Intel’s confidential computing solution for protecting cloud data is tested in healthcare

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Ensuring the integrity of software isn’t easy. At one level or another, you have to place trust that a third party implements the necessary security controls to protect your data. Or do you?

Today, at Intel Innovation, Intel announced that health provider, Leidos, and professional services company, Accenture, are beginning to implement Project Amber, the organization’s verification service for cloud-to-edge and on-premises trust assurance. 

Project Amber provides enterprises with a solution to independently verify the trustworthiness of computing assets throughout their environment.

Essentially, it provides enterprises with a solution they can use to help verify the integrity of the software supply chain to ensure that they aren’t using any computing assets or services that leave data exposed.


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Restoring faith in the software supply chain

The release of Project Amber comes as more and more organizations are struggling to place trust in the security of third-party software vendors. Currently, only 37% of IT professionals feel very confident in the security of the supply chain. 

While there are many reasons for this lack in confidence, a spate of supply chain attacks, starting with the SolarWinds breach in 2020, have highlighted that organizations can face serious exposure to risk if third-party vendors fail to secure their environments against threat actors. 

One of the key technologies that has the potential to address supply chain security is confidential computing. Confidential computing has the potential to mitigate supply chain risks by encrypting data-in-use so that it’s not accessible to unauthorized third parties processing or transmitting the data. 

“With the introduction of Project Amber at Intel Vision in May ’22, Intel is taking confidential computing to the next level in our commitment to a zero-trust approach to attestation and the verification of computing assets at the network, edge and in the cloud,” said Intel senior vice president, chief technology officer, and general manager of the software and advanced technology group (SATG), Greg Lavender. 

Intel essentially combines zero-trust attestation with confidential computing to help enterprises verify the security of third-party cloud services and software.

How Leidos and Accenture are using Project Amber 

At this stage, Leidos has a new Project Amber proof of concept that offers the potential to support its QTC Mobile Medical Clinics, where vans perform in-field medical exams and health information processing for U.S. veterans in rural areas.

In this instance, Intel’s solution provides additional security protections for internet of things (IoT) and medical internet of things (MIoT) devices that sit beyond the network’s edge.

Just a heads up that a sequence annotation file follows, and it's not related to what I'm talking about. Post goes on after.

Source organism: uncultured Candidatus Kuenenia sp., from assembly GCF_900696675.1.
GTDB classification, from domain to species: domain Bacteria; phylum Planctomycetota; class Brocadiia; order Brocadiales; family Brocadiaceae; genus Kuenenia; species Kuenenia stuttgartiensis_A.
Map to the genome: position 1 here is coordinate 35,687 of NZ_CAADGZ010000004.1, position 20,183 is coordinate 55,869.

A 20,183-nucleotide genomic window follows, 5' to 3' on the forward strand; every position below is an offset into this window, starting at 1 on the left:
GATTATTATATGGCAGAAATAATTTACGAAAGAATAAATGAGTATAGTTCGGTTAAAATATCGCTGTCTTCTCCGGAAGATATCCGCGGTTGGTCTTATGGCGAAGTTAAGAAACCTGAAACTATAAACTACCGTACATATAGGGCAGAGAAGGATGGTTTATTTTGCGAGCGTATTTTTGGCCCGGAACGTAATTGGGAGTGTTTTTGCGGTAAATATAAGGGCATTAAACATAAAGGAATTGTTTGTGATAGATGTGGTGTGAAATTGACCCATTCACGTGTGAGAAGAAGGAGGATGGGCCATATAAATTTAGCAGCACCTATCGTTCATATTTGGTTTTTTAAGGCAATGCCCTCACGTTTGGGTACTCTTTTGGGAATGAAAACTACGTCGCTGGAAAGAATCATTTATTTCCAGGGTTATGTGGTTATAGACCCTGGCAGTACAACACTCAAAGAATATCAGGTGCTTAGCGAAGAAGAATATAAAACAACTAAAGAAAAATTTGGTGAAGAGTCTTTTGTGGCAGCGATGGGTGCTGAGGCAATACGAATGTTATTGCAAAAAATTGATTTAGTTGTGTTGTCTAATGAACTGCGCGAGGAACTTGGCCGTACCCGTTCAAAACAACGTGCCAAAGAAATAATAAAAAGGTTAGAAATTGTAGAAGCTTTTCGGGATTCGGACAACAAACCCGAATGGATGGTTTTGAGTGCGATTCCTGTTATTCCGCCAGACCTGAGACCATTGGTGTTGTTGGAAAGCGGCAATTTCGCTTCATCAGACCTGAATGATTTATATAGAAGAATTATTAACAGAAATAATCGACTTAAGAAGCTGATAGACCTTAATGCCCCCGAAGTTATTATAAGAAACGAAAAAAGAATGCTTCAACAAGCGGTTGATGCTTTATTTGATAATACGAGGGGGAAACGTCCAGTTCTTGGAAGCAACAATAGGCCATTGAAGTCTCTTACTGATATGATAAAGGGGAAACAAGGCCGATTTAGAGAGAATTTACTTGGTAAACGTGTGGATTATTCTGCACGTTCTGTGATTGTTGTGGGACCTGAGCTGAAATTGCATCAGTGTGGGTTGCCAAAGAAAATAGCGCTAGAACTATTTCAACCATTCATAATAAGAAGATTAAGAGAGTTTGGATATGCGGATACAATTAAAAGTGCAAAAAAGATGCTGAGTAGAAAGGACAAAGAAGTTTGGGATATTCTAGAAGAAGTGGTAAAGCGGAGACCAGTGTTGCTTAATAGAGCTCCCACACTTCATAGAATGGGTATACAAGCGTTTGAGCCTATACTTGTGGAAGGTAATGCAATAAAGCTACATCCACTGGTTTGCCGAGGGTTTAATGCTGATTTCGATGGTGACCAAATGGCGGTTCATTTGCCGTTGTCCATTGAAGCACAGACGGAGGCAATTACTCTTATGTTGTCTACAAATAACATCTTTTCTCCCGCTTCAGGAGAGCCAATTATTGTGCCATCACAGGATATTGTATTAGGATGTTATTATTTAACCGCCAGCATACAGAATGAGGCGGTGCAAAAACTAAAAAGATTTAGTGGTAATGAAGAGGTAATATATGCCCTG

In another part of healthcare, Accenture is integrating Project Amber into an artificial intelligence (AI)-based framework for protecting data. As part of this proof of concept, healthcare institutions can share data securely to build a central AI model trained to detect and prevent diseases.

With the AI models needing to be trained on data taken from multiple hospitals and then aggregated in a single location, Project Amber enables Accenture to run machine learning (ML) workloads across multiple cloud service providers within a secure trusted execution environment (TEE).

This TEE prevents sensitive information from exposure to unauthorized third parties and verifies the trustworthiness of computing assets including TEEs, devices, policies and roots of trust. 

An overview of confidential computing approaches 

Confidential computing services are picking up momentum due to their ability to prevent unauthorized users from viewing or interacting with the underlying code at rest and in use. According to Everest Group, the confidential computing market has the potential to grow to $54 billion by 2026, as organization’s need for data privacy grows. 

Of course, Intel isn’t the only provider experimenting with confidential computing. 

Fortanix helped to pioneer this technology and offers a Confidential Computing Manager that can run applications in TEEs, while offering other security controls such as identity verification, data access control and code attestation. Fortanix also announced raising $90 million in series C funding earlier this year. 

Other providers like Google Cloud are also experimenting with confidential computing to encrypt data-in-use for confidential VMs and confidential GKE nodes to bolster the security of a wider cloud environment. Earlier this year, Google Cloud surpassed $6 billion in revenue during the second quarter of 2022. 

However, what makes Intel’s approach unique is that most TEE’s are self-attested by individual cloud service providers and software vendors. In effect, a provider verifies that their own infrastructure is secure. This means enterprises have to trust that a vendor accurately verifies the security of their own systems. Instead, Intel acts as an impartial third party who can testify that another vendor’s or cloud service provider’s workload or TEE is secure for an organization to use. 

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